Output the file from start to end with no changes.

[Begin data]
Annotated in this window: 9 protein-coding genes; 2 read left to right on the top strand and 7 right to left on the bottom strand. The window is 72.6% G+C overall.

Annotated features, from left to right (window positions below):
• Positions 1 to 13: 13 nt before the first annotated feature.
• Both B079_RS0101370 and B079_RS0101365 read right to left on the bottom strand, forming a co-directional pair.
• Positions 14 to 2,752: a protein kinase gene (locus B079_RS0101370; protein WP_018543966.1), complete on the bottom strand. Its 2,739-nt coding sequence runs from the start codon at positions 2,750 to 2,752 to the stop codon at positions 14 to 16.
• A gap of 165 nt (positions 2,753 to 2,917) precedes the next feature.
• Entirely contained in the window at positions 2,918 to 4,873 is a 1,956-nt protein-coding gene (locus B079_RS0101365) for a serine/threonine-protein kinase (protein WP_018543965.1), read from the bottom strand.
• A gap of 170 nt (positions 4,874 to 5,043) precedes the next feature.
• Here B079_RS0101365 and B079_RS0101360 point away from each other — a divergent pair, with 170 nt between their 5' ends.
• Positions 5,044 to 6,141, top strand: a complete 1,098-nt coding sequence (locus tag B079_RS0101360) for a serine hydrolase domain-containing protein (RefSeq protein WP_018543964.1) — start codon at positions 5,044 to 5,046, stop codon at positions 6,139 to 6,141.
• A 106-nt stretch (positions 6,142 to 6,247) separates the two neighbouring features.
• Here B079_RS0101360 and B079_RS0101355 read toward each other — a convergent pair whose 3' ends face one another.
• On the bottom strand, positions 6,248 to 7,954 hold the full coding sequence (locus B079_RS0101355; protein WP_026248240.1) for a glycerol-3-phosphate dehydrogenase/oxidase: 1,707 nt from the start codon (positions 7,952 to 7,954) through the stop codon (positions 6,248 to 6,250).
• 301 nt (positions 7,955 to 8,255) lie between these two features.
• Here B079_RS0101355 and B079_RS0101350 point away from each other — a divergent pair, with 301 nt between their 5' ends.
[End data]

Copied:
Annotated in this window: 9 protein-coding genes; 2 read left to right on the top strand and 7 right to left on the bottom strand. The window is 72.6% G+C overall.

Annotated features, from left to right (window positions below):
• Positions 1 to 13: 13 nt before the first annotated feature.
• Both B079_RS0101370 and B079_RS0101365 read right to left on the bottom strand, forming a co-directional pair.
• Positions 14 to 2,752: a protein kinase gene (locus B079_RS0101370; protein WP_018543966.1), complete on the bottom strand. Its 2,739-nt coding sequence runs from the start codon at positions 2,750 to 2,752 to the stop codon at positions 14 to 16.
• A gap of 165 nt (positions 2,753 to 2,917) precedes the next feature.
• Entirely contained in the window at positions 2,918 to 4,873 is a 1,956-nt protein-coding gene (locus B079_RS0101365) for a serine/threonine-protein kinase (protein WP_018543965.1), read from the bottom strand.
• A gap of 170 nt (positions 4,874 to 5,043) precedes the next feature.
• Here B079_RS0101365 and B079_RS0101360 point away from each other — a divergent pair, with 170 nt between their 5' ends.
• Positions 5,044 to 6,141, top strand: a complete 1,098-nt coding sequence (locus tag B079_RS0101360) for a serine hydrolase domain-containing protein (RefSeq protein WP_018543964.1) — start codon at positions 5,044 to 5,046, stop codon at positions 6,139 to 6,141.
• A 106-nt stretch (positions 6,142 to 6,247) separates the two neighbouring features.
• Here B079_RS0101360 and B079_RS0101355 read toward each other — a convergent pair whose 3' ends face one another.
• On the bottom strand, positions 6,248 to 7,954 hold the full coding sequence (locus B079_RS0101355; protein WP_026248240.1) for a glycerol-3-phosphate dehydrogenase/oxidase: 1,707 nt from the start codon (positions 7,952 to 7,954) through the stop codon (positions 6,248 to 6,250).
• 301 nt (positions 7,955 to 8,255) lie between these two features.
• Here B079_RS0101355 and B079_RS0101350 point away from each other — a divergent pair, with 301 nt between their 5' ends.